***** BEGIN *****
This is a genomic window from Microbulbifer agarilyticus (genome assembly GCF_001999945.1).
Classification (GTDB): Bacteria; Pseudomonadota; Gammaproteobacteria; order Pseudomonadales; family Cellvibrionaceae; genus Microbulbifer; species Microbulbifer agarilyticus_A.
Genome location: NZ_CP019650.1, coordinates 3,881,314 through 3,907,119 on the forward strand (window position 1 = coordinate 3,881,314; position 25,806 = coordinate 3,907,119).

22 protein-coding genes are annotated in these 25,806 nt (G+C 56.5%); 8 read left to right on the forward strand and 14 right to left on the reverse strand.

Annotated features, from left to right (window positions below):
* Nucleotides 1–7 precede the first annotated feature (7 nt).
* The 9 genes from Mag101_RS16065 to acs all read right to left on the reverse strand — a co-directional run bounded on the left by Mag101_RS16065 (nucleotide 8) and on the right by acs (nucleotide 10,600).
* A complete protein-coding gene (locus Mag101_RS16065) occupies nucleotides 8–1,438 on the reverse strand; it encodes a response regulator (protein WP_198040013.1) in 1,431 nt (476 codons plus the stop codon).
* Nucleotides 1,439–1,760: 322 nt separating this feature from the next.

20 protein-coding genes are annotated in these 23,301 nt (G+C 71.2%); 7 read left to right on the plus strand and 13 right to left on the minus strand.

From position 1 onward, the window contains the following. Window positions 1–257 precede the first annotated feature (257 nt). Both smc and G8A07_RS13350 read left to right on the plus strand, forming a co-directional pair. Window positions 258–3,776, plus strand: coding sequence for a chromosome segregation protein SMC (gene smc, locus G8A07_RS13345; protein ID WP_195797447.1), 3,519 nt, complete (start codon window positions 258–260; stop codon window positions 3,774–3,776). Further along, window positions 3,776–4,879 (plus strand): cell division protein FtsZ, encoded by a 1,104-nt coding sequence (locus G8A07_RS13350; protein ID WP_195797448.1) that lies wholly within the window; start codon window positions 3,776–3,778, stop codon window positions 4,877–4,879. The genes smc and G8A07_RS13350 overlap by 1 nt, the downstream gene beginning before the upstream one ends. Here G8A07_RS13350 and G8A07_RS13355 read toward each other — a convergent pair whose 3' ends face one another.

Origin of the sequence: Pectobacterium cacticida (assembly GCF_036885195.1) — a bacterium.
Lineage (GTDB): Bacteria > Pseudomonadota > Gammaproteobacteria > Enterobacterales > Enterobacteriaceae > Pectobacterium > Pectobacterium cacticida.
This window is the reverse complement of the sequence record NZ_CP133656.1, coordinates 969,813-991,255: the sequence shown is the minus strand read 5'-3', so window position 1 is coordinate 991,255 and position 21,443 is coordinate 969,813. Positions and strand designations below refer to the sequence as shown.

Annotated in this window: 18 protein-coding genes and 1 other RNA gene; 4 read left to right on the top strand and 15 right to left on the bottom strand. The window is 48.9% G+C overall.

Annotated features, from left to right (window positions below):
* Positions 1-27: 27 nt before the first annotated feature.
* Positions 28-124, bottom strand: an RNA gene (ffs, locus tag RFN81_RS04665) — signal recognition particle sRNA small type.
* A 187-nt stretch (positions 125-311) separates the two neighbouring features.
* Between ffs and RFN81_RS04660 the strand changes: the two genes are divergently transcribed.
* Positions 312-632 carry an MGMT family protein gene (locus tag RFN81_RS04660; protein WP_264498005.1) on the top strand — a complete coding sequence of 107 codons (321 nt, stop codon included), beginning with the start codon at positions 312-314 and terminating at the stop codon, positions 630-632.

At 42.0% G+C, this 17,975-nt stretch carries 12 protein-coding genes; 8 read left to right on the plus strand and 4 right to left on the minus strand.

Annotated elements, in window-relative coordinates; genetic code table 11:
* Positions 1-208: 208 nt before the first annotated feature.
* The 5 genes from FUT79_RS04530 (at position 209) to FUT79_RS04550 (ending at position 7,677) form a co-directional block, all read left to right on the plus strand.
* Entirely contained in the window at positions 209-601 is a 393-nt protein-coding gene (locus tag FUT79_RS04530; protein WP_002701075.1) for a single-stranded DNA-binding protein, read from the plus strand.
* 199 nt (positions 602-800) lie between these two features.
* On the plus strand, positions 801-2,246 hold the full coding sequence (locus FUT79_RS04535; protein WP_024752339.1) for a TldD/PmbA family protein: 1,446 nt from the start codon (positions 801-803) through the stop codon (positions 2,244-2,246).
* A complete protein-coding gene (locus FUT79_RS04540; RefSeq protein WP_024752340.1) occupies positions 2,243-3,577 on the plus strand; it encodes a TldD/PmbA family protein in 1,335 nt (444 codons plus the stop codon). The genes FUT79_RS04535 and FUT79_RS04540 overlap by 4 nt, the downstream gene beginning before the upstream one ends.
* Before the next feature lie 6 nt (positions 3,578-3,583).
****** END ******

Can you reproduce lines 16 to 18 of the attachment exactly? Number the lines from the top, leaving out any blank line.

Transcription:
Annotated features, from left to right (window positions below):
* Positions 1-27: 27 nt before the first annotated feature.
* Positions 28-124, bottom strand: an RNA gene (ffs, locus tag RFN81_RS04665) — signal recognition particle sRNA small type.